BERLIN – The balance between keeping food affordable and keeping landfills from overflowing is one of the key problems to be overcome in the coming years. Terracycle, a company that recycles previously unrecyclable plastics has made a difference, not to mention a fortune, over the last seven or so years converting trash into treasure, as it were.
The way Terracycle works is the company collects, for example, Capri Sun packages and binds them together with other recycled products to make soft insulated lunch coolers. Terracycle pay a fee to the collectors and pays the shipping costs. In return the collecting entities separate the various trash products into different “brigades” and mail them back to the company. Terracycle sends the collectors — often schools but other groups as well — a check for this contribution twice annually.
The downside is that it takes a significant amount of cooperation and volunteer man hours to make the project worth undertaking. The upside is that for a little bit of effort a group of people can not only make a little bit of money but also make a real and significant impact on the tonnage of non-biodegradables that is kept from the landfills.
Grow Berlin Green (GBG), the non-profit coordinating entity for many of the other eco-centric concerns including the Assateague Coastal Trust, the Maryland Coastal Bays Program and the Lower Shore Land Trust, recently signed on to the project. They established a collection point at Burbage Park, near the other recycling containers, and have already begun spreading the word.
Joining Terracycle was the brainchild of Kathy Winte, who wasn’t a GBG operative or even really very involved with any of its partners.
“I just heard about it and thought it was a good idea,” she said.
She approached GBG and, with the help of project manager Debbi Dean-Colley, was able to get a few of the local PTAs involved. After finding some success at the schools Dean-Colley and Winte set about trying to establish a center in Berlin.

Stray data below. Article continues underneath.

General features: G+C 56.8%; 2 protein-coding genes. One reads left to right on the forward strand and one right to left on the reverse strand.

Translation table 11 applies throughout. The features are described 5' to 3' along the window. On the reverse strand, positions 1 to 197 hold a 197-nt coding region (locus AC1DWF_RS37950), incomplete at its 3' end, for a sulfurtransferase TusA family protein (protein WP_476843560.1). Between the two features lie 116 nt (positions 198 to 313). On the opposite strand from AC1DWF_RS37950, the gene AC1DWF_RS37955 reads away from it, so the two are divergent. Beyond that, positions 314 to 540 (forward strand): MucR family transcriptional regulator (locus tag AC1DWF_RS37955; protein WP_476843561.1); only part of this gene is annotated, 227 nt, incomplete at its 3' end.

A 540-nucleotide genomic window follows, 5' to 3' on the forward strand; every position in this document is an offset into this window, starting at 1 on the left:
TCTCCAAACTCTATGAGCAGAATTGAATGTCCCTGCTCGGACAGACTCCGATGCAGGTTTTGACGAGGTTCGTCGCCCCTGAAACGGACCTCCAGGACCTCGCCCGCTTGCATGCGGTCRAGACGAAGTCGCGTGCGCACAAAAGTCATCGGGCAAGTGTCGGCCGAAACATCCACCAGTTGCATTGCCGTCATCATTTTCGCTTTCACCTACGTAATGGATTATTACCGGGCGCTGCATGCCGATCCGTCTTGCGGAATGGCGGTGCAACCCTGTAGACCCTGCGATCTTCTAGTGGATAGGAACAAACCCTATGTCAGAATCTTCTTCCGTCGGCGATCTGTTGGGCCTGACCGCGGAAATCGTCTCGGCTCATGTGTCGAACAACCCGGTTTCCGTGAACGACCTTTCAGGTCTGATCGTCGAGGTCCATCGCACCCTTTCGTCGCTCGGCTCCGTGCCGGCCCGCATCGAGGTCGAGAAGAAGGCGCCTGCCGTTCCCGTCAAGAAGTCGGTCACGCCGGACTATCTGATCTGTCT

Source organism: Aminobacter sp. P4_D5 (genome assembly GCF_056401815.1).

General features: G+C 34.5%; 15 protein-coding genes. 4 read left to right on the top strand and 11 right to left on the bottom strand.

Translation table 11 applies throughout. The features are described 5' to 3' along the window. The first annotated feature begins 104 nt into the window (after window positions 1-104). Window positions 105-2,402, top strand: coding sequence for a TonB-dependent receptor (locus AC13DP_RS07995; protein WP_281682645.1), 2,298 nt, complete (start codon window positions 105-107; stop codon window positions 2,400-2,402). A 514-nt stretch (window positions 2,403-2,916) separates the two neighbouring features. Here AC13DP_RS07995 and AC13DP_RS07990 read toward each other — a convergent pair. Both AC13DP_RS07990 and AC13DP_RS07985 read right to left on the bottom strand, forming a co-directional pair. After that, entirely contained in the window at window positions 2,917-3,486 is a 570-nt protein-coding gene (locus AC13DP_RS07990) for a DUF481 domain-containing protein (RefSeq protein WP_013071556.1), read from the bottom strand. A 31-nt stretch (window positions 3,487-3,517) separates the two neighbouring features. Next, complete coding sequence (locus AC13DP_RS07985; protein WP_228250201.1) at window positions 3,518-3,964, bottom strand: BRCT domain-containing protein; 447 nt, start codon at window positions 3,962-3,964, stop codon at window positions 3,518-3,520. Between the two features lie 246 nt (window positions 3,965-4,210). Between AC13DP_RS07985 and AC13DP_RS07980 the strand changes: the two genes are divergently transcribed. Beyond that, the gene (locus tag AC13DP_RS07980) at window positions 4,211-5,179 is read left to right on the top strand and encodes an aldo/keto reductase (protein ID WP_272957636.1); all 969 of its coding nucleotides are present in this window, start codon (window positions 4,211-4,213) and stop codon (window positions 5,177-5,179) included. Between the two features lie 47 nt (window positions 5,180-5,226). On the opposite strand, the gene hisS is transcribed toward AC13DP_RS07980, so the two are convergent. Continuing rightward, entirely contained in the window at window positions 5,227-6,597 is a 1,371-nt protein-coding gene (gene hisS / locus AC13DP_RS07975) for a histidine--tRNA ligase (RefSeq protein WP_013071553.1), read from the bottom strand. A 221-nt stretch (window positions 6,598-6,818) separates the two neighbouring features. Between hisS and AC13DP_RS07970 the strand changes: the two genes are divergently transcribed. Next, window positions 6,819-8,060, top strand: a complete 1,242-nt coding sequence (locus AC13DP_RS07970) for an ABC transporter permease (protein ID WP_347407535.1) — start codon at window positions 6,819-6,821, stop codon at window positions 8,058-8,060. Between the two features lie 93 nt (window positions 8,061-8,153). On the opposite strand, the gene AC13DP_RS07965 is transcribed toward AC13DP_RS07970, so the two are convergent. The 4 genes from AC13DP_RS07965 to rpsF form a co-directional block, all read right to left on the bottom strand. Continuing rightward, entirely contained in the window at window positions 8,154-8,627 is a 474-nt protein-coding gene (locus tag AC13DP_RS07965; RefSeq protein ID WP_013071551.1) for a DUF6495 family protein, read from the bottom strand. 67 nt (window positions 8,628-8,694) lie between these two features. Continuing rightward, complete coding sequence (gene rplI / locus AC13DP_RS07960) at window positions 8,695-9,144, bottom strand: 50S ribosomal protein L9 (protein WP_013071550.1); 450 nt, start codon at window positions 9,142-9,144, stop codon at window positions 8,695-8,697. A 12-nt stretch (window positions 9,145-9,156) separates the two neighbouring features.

“Mike Gibbons was really helpful in getting this done,” Dean-Colley said.
The problem with recycling plastics is separating what can be recycled from what can’t. Dean-Colley, who lives in town, said she sometimes will put something out if she’s not sure. If the recycling collectors leave it in her bin, she knows it’s not something the town is able to recycle.
Terracycle has provided a better way to tell by providing an extensive if not exhaustive list of the items they will pay GBG to collect. The challenge now, Winte said, is to get people to know and understand what product the town will be paid for recycling. Dean-Colley added that GBG doesn’t expect to make a significant amount of money from the project. In fact their primary concern is to continue to spread the program among the schools that don’t participate and get more residents involved.
Meanwhile Terracycle has pushed the program as having branded waste, getting the companies — Doritos, Capri Sun, Oreos, etc. — to chip in to pay. The companies benefit by having their brands promoted on school lunch boxes as well as contributing to the reduction of waste inherent in their products’ production and distribution. To date Terracycle has sent out more than $1.6 million in checks to schools and non-profits.
For more information about Terracycle and to see the list of products recycled or to purchase products they’ve been recycled into visit www.terracycle.net.